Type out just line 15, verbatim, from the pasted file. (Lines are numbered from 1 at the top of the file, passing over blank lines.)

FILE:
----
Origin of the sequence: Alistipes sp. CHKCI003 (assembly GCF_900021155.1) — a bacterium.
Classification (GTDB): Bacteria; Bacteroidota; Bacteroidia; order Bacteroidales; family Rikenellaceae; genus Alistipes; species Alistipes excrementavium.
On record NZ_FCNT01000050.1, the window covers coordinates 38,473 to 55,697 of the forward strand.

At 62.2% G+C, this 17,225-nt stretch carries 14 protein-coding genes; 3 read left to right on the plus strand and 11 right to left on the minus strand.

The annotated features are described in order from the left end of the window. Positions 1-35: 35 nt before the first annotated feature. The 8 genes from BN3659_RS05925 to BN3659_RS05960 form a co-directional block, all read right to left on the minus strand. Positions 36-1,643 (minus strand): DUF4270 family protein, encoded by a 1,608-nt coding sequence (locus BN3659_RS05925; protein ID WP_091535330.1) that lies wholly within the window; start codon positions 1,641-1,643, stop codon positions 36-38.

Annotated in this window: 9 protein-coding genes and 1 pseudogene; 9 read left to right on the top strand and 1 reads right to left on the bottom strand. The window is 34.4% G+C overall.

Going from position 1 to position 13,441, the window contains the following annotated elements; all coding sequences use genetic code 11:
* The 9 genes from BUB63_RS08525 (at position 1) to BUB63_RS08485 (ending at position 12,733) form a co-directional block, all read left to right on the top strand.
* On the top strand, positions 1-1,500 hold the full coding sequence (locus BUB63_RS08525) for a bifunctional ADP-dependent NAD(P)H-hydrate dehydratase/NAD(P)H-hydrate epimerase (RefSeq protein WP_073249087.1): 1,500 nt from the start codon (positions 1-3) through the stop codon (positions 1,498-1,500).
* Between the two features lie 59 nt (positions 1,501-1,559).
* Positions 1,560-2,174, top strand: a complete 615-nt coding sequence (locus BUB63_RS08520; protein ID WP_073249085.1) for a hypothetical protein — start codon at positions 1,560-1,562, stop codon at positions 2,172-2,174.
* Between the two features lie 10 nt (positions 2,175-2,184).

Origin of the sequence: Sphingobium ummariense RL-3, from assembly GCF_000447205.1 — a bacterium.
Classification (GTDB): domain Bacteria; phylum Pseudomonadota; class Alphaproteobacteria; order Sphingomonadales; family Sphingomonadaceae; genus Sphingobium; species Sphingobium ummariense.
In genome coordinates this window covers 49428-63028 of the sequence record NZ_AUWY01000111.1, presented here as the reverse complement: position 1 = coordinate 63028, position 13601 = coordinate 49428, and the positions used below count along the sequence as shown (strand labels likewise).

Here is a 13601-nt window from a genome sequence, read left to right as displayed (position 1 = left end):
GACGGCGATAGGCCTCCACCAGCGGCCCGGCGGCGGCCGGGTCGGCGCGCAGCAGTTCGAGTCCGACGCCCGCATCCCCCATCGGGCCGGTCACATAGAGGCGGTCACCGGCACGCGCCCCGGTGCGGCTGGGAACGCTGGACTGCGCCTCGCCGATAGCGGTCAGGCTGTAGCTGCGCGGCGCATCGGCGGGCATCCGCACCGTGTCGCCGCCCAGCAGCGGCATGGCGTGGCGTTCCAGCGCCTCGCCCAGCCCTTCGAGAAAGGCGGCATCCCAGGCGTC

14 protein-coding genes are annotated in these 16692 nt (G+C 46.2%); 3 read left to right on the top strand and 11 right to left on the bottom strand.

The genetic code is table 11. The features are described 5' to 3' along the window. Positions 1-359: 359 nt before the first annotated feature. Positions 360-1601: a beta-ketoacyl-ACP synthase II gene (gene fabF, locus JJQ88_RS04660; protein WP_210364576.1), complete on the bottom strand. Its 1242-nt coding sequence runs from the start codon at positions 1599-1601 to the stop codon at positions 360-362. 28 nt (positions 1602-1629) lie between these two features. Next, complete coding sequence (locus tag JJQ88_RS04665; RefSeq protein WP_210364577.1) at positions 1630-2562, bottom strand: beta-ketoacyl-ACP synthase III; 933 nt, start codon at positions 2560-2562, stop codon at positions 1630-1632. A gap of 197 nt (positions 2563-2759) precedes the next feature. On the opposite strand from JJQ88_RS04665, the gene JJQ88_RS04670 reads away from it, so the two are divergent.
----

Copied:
In genome coordinates this window covers 49428-63028 of the sequence record NZ_AUWY01000111.1, presented here as the reverse complement: position 1 = coordinate 63028, position 13601 = coordinate 49428, and the positions used below count along the sequence as shown (strand labels likewise).